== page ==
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POSTPARTUM DEPRESSION

Although having a baby is a joyous occasion for most women, it is very common for mothers to feel sad, afraid, angry, or anxious after childbirth. Most new mothers have these feelings in a mild form called postpartum blues-sometimes called "baby blues" or "maternity blues." Postpartum blues usually go away in a matter of days.

Instead of this relatively mild sadness and anxiety, about 10% of new mothers develop a more troubling condition called postpartum depression. Postpartum depression lasts longer, is more intense, and often requires counseling and treatment. Postpartum depression can develop with any birth, not just the first.
 
Many new mothers are surprised at how fragile, alone, and overwhelmed they feel after the birth of a child. Their feelings don't seem to match their expectations. They wonder, "What have I got to be depressed about?” They fear these feelings somehow mean they are bad mothers.
 
In fact, about 70-80% of women have baby blues after childbirth. These feelings of depression, anxiety, and anger usually begin about 2-3 days after birth. At this time, new mothers may feel sad, weepy, anxious, and moody. For no clear reason, they may feel angry at the new baby, their partner, or their other children. They may cry unexpectedly. Sometimes they may have trouble sleeping, eating, and/or making decisions. They almost always question whether they are able to handle the important new responsibility of caring for a new baby. These feelings may subside and recur in the first few days after childbirth. As bewildering and scary as these feelings seem, they usually last only briefly-a few hours to a week or so-and go away without the need for treatment.
 
About 10% of women who give birth develop postpartum depression. In contrast to the baby blues, postpartum depression is marked by more intense feelings of sadness, anxiety, or despair that disrupt the mother's ability to function. If not recognized and treated, postpartum depression may become worse or may last longer than it needs to.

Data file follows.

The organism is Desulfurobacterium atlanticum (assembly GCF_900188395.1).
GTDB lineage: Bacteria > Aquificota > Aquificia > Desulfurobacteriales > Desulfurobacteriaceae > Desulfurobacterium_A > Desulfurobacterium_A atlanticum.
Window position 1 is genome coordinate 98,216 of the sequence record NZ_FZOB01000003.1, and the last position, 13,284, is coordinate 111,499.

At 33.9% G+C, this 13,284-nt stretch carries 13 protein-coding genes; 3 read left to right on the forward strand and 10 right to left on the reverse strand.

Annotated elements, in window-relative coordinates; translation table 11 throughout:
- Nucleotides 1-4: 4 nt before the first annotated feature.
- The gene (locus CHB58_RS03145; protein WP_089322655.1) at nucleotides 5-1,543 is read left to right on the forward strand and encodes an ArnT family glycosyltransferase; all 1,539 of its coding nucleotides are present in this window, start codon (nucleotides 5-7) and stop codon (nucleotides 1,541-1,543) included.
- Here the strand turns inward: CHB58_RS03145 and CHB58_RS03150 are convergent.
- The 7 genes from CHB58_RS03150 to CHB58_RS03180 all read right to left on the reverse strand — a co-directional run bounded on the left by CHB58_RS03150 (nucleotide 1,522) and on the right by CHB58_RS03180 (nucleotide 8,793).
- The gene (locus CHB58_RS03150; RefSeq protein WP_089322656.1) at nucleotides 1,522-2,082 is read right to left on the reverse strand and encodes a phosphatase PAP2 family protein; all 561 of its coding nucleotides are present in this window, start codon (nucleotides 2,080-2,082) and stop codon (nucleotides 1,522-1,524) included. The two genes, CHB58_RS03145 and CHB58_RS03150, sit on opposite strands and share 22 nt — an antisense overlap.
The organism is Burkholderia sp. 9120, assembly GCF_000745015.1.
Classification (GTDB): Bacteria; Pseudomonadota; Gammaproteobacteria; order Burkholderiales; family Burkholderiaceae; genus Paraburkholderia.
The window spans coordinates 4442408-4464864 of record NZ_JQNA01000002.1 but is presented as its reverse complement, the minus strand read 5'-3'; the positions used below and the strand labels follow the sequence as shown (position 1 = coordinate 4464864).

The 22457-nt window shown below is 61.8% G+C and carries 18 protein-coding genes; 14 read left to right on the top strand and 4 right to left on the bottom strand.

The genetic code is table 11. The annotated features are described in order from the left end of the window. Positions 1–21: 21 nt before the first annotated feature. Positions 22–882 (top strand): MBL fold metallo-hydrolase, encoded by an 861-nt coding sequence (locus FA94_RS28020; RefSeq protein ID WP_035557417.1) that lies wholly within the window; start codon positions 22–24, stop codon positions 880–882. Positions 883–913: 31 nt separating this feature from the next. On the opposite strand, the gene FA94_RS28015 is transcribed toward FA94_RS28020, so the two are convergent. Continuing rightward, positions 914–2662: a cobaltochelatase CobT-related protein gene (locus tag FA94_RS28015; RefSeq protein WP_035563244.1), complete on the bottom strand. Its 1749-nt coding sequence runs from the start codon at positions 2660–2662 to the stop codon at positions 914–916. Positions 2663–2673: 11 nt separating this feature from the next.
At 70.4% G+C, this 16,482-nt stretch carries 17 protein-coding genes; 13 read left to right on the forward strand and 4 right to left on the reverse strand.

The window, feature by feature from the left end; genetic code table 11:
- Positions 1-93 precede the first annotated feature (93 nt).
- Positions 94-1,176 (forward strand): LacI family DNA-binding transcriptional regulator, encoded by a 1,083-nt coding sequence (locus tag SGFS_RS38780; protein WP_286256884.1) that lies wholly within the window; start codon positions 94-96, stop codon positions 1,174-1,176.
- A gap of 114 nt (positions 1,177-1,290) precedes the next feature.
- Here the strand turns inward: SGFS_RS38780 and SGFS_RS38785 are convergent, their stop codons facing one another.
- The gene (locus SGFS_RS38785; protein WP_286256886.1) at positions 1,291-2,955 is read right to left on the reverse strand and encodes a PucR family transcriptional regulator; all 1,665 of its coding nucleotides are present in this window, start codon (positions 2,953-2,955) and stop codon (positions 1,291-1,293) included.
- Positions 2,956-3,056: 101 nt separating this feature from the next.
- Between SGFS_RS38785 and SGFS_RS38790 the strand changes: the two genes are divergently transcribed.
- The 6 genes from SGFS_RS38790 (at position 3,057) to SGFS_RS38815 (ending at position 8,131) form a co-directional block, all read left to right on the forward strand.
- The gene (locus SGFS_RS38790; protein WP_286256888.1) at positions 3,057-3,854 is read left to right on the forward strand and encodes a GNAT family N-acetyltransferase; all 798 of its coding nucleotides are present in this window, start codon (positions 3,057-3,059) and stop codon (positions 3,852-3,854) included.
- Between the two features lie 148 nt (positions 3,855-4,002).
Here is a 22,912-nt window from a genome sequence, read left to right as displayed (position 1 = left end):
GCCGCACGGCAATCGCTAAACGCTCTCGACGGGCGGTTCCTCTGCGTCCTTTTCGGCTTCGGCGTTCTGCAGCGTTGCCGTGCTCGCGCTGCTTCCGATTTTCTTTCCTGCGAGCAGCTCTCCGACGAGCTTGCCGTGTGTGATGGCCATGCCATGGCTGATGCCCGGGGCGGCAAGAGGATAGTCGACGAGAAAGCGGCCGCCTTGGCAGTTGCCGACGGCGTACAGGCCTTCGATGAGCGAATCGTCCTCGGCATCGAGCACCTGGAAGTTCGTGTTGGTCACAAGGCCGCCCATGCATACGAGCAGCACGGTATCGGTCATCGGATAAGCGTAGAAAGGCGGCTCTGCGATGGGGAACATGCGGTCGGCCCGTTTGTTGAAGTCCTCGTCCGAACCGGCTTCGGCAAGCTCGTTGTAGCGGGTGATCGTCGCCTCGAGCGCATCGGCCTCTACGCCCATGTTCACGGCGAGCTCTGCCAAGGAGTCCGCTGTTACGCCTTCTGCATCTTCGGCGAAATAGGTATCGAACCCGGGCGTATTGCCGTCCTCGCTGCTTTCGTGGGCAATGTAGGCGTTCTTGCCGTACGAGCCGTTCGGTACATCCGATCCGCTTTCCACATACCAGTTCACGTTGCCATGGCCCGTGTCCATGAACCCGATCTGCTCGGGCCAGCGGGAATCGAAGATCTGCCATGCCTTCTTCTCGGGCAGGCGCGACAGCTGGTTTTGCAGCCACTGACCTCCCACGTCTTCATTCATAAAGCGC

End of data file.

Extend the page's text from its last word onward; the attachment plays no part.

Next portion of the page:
There are a number of signs and symptoms indicating that a new mother may be developing, or already has, postpartum depression. These include:
  • Baby blues that don't go away after 2 weeks, or strong feelings of depression and anger that begin to surface 1-2 months after delivery.
  • Feelings of sadness, doubt, guilt, helplessness, or hopelessness that seem to increase with each week and begin to disrupt a woman's normal functioning. The woman may not be able to take care of herself or her baby. She may have trouble handling her usual responsibilities at home or on the job.
  • Not being able to sleep even when tired, or sleeping most of the time, even when the baby is awake.
  • Marked changes in appetite.
  • Loss of interest in things that used to bring pleasure.
  • Extreme concern and worry about the baby, or lack of interest in or feelings for the baby. The woman may feel unable to love her infant or her family.
  • Anxiety or panic attacks. The woman may feel frightened of being left alone in the house with the baby.
  • Fear of harming the baby. These feelings are almost never acted upon by women with postpartum depression but they can be very frightening and may lead to guilty. feelings, which only makes the depression worse.
  • Thoughts of self-harm, including suicide.
IF YOU HAVE ANY OF THESE SIGNS, YOU SHOULD TAKE STEPS RIGHT AWAY TO GET THE HELP YOU NEED.
 
Some women appear to have a higher risk of postpartum depression. These women include those who have had postpartum depression before, and those with a psychiatric history. Recent stressful events, such as loss of a loved one, family illness, or moving to a new city also appear to increase a women's risk for postpartum depression. There is no evidence that postpartum depression is related to age or number of previous children. There is evidence, though, that the lack of a supportive partner may be a major factor.
 
In rare cases-about 1-3 in every 1,000 births-the mother will develop a more severe mental illness or psychosis. Women with a personal or family history of manic depression (bipolar disorder) or schizophrenia appear to be at increased risk for such disorders.




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